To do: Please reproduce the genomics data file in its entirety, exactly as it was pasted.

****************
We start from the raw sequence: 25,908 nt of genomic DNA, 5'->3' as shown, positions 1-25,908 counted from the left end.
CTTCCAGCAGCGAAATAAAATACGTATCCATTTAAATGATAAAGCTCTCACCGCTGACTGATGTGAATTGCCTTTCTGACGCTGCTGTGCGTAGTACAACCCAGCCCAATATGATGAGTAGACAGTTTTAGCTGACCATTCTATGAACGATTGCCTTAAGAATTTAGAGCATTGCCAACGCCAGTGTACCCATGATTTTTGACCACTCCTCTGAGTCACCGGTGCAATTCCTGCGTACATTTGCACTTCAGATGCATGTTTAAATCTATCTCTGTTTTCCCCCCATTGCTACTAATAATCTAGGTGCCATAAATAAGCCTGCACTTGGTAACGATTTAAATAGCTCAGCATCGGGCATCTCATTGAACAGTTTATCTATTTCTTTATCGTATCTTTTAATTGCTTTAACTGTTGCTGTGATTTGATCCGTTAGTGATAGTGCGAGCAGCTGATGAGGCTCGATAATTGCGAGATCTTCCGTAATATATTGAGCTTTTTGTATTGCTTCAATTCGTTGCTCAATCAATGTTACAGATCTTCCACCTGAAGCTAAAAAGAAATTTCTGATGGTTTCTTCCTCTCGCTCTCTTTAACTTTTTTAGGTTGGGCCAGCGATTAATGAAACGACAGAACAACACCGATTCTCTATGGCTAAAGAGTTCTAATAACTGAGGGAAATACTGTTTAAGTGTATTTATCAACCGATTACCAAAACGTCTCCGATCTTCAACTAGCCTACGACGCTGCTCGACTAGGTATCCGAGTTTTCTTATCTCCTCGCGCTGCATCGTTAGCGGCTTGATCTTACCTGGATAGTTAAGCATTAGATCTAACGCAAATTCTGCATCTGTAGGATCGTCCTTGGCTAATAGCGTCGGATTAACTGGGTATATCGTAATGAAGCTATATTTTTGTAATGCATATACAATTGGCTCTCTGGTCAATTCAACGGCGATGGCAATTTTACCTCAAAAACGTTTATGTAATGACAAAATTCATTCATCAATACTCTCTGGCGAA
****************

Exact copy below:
We start from the raw sequence: 25,908 nt of genomic DNA, 5'->3' as shown, positions 1-25,908 counted from the left end.
CTTCCAGCAGCGAAATAAAATACGTATCCATTTAAATGATAAAGCTCTCACCGCTGACTGATGTGAATTGCCTTTCTGACGCTGCTGTGCGTAGTACAACCCAGCCCAATATGATGAGTAGACAGTTTTAGCTGACCATTCTATGAACGATTGCCTTAAGAATTTAGAGCATTGCCAACGCCAGTGTACCCATGATTTTTGACCACTCCTCTGAGTCACCGGTGCAATTCCTGCGTACATTTGCACTTCAGATGCATGTTTAAATCTATCTCTGTTTTCCCCCCATTGCTACTAATAATCTAGGTGCCATAAATAAGCCTGCACTTGGTAACGATTTAAATAGCTCAGCATCGGGCATCTCATTGAACAGTTTATCTATTTCTTTATCGTATCTTTTAATTGCTTTAACTGTTGCTGTGATTTGATCCGTTAGTGATAGTGCGAGCAGCTGATGAGGCTCGATAATTGCGAGATCTTCCGTAATATATTGAGCTTTTTGTATTGCTTCAATTCGTTGCTCAATCAATGTTACAGATCTTCCACCTGAAGCTAAAAAGAAATTTCTGATGGTTTCTTCCTCTCGCTCTCTTTAACTTTTTTAGGTTGGGCCAGCGATTAATGAAACGACAGAACAACACCGATTCTCTATGGCTAAAGAGTTCTAATAACTGAGGGAAATACTGTTTAAGTGTATTTATCAACCGATTACCAAAACGTCTCCGATCTTCAACTAGCCTACGACGCTGCTCGACTAGGTATCCGAGTTTTCTTATCTCCTCGCGCTGCATCGTTAGCGGCTTGATCTTACCTGGATAGTTAAGCATTAGATCTAACGCAAATTCTGCATCTGTAGGATCGTCCTTGGCTAATAGCGTCGGATTAACTGGGTATATCGTAATGAAGCTATATTTTTGTAATGCATATACAATTGGCTCTCTGGTCAATTCAACGGCGATGGCAATTTTACCTCAAAAACGTTTATGTAATGACAAAATTCATTCATCAATACTCTCTGGCGAA